Lack of knowledge about the environmental factors is the major reason for the rising pollution levels in India [5]. As a responsible citizen of the country, this paper aims to acquire the sound knowledge about the environment in and around our dwellings. Thus, from the data collected, we could conclude that people are more vulnerable to the effects pollution levels in terms of Particulate Matter and noise levels. In case of water, most of the samples were chemically unfit for drinking as per BIS standards. The people living in and around will be vulnerable to various effects of the appalling pollution levels. Lack of care and knowledge about the environment will be more dreadful in the future [5]. According to a source, majority of the media coverage on pollution is in English instead of the regional language. When every citizen becomes aware of his environmental condition that he is surviving, everyone can automatically bring the change that we are expecting from others. Thus, we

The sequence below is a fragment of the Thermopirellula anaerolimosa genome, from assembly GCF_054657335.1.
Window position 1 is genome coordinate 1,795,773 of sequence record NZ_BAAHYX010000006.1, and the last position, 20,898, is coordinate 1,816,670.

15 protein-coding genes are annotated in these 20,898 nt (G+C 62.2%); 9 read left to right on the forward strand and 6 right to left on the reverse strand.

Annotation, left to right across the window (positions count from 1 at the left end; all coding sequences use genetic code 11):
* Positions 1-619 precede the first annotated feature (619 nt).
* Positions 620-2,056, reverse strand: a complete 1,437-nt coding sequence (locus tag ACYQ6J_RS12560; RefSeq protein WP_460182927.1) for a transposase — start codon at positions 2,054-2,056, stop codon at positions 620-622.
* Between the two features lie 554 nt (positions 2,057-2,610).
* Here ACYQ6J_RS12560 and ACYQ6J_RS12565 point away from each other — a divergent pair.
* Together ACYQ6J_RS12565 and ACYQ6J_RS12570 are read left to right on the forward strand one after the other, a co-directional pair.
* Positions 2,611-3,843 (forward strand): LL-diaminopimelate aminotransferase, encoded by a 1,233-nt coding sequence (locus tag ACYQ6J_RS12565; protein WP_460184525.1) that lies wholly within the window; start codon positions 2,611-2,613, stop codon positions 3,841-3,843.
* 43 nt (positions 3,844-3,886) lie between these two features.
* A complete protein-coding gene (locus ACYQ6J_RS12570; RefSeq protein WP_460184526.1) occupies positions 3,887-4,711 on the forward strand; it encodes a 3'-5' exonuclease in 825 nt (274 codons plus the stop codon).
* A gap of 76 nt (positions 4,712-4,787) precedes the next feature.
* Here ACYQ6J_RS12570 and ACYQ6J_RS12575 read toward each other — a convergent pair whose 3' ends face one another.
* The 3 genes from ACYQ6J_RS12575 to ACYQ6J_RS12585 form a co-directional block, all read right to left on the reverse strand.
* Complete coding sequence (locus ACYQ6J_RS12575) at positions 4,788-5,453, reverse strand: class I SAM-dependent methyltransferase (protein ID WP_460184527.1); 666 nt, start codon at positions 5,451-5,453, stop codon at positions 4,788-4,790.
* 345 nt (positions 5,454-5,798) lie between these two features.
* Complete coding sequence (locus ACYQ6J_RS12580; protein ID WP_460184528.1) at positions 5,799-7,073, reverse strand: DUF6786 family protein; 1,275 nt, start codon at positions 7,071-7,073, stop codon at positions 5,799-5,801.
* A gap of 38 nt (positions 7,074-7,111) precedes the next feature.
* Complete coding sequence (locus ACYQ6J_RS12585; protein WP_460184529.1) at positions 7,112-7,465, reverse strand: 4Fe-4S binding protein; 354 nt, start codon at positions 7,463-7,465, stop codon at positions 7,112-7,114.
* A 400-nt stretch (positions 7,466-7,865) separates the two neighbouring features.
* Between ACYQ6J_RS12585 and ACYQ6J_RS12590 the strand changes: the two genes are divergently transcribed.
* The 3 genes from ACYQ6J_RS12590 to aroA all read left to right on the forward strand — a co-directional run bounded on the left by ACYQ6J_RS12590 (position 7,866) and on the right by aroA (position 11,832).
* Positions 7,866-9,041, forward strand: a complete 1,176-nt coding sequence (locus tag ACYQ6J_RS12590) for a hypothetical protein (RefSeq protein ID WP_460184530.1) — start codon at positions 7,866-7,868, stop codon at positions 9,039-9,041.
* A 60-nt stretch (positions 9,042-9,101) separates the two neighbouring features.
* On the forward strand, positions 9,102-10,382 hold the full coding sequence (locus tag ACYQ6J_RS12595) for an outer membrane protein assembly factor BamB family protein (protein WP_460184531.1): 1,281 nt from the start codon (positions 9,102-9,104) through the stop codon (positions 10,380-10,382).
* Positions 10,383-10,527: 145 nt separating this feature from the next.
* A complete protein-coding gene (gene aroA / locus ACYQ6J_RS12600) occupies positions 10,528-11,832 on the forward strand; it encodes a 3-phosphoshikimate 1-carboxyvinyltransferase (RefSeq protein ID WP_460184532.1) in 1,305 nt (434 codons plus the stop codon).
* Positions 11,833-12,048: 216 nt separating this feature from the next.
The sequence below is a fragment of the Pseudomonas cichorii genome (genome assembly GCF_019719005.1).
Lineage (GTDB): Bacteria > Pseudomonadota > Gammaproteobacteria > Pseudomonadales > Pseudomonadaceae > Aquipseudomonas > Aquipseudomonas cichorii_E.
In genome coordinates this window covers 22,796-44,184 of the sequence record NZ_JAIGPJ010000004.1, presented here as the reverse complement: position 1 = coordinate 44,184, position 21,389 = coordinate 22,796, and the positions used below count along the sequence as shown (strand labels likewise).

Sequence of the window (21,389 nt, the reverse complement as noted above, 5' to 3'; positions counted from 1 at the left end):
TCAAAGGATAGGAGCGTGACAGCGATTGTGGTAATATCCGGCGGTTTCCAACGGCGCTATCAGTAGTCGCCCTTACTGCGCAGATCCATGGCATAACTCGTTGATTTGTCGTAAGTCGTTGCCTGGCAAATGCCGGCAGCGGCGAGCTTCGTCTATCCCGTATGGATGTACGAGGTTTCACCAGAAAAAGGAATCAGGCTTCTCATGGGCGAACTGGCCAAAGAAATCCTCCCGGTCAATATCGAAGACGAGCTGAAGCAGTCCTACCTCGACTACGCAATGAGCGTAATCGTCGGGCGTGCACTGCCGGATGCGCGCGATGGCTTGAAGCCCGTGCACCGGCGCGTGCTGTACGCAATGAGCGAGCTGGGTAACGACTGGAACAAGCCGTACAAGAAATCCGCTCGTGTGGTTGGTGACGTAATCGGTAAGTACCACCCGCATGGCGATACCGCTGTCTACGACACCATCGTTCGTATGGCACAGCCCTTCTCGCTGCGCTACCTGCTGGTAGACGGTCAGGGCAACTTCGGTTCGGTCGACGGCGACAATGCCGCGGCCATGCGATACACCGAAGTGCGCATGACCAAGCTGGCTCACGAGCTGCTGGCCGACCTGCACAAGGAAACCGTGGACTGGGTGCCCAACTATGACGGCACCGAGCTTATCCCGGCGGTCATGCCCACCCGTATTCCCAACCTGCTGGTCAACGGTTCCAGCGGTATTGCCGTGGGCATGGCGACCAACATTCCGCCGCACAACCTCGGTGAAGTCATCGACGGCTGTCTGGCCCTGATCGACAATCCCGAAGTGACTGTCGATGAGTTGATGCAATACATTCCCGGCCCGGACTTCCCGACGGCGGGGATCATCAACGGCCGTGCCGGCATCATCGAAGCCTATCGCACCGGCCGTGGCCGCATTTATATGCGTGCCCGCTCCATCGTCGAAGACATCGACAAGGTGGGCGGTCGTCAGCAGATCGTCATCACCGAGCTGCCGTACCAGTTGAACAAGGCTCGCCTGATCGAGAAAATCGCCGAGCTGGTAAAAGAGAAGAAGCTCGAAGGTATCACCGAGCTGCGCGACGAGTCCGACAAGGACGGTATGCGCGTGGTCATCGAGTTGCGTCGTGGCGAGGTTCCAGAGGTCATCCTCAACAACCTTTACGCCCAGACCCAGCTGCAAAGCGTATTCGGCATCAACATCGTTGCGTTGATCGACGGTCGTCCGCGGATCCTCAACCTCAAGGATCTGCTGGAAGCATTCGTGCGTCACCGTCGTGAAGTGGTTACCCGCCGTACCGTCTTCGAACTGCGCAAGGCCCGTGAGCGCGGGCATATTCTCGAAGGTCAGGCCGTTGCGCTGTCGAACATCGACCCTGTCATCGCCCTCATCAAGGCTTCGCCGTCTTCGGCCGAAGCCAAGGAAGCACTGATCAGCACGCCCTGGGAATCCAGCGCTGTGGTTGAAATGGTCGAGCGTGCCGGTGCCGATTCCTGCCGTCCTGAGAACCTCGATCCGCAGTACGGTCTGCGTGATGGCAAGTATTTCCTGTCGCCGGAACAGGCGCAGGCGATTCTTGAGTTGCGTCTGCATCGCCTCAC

understood the pollution levels in our locality and we will act for eradicating it in future.

REFERENCES

  1. Indian Standard DRINKING WATER SPECIFICATION ( Second Revision) © BIS 2012 Bureau of Indian Standards, MANAK BHAVAN, 9 BAHADUR SHAH ZAFAR MARG NEW DELHI 110002

  2. Environmental impact assessment of proposed NH-6 of Chhattisgarh, Vikram Singh Rajput, Santosh Kumar Sar*, Shweta Singh, Vijita Diwan journal of applied and advanced Research

  3. Impact of Vehicular Emissions on Environmental in and around Chennai City- Assessment and control Measures International Journal of Innovative Technology and Exploring Engineering (IJITEE)

  4. Dr.Latha.A, Princy.F, Hannah Jerline.S, Nivashini.M, Study of Traffic noise levels at Chennai city and its impact- JASC: Journal of Applied Science and ComputationsVolume VI, Issue IV,

    April/2019ISSN NO: 1076-5131

  5. G.Anbalagan , K.Shanthi, A Study On Environmental Awareness and Related Practices Among The High School Students at Madurai District, Tamil Nadu.